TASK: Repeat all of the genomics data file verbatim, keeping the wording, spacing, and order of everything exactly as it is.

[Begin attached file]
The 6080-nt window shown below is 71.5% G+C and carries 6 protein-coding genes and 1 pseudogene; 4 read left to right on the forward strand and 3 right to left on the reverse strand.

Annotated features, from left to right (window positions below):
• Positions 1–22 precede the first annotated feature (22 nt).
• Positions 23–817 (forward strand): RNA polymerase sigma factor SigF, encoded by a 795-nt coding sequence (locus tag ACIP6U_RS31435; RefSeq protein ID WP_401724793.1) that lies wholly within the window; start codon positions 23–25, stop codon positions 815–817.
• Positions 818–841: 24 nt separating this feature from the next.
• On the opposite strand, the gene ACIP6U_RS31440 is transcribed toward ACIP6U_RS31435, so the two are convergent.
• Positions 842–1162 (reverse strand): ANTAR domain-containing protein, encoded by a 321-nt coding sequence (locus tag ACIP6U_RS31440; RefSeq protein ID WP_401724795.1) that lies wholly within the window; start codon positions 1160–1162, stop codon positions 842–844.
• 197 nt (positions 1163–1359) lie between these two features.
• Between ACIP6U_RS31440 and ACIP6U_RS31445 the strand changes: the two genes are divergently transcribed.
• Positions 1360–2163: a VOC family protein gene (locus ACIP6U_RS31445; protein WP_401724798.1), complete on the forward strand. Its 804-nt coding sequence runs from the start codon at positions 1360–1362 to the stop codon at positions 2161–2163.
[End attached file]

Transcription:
The 6080-nt window shown below is 71.5% G+C and carries 6 protein-coding genes and 1 pseudogene; 4 read left to right on the forward strand and 3 right to left on the reverse strand.

Annotated features, from left to right (window positions below):
• Positions 1–22 precede the first annotated feature (22 nt).
• Positions 23–817 (forward strand): RNA polymerase sigma factor SigF, encoded by a 795-nt coding sequence (locus tag ACIP6U_RS31435; RefSeq protein ID WP_401724793.1) that lies wholly within the window; start codon positions 23–25, stop codon positions 815–817.
• Positions 818–841: 24 nt separating this feature from the next.
• On the opposite strand, the gene ACIP6U_RS31440 is transcribed toward ACIP6U_RS31435, so the two are convergent.
• Positions 842–1162 (reverse strand): ANTAR domain-containing protein, encoded by a 321-nt coding sequence (locus tag ACIP6U_RS31440; RefSeq protein ID WP_401724795.1) that lies wholly within the window; start codon positions 1160–1162, stop codon positions 842–844.
• 197 nt (positions 1163–1359) lie between these two features.
• Between ACIP6U_RS31440 and ACIP6U_RS31445 the strand changes: the two genes are divergently transcribed.
• Positions 1360–2163: a VOC family protein gene (locus ACIP6U_RS31445; protein WP_401724798.1), complete on the forward strand. Its 804-nt coding sequence runs from the start codon at positions 1360–1362 to the stop codon at positions 2161–2163.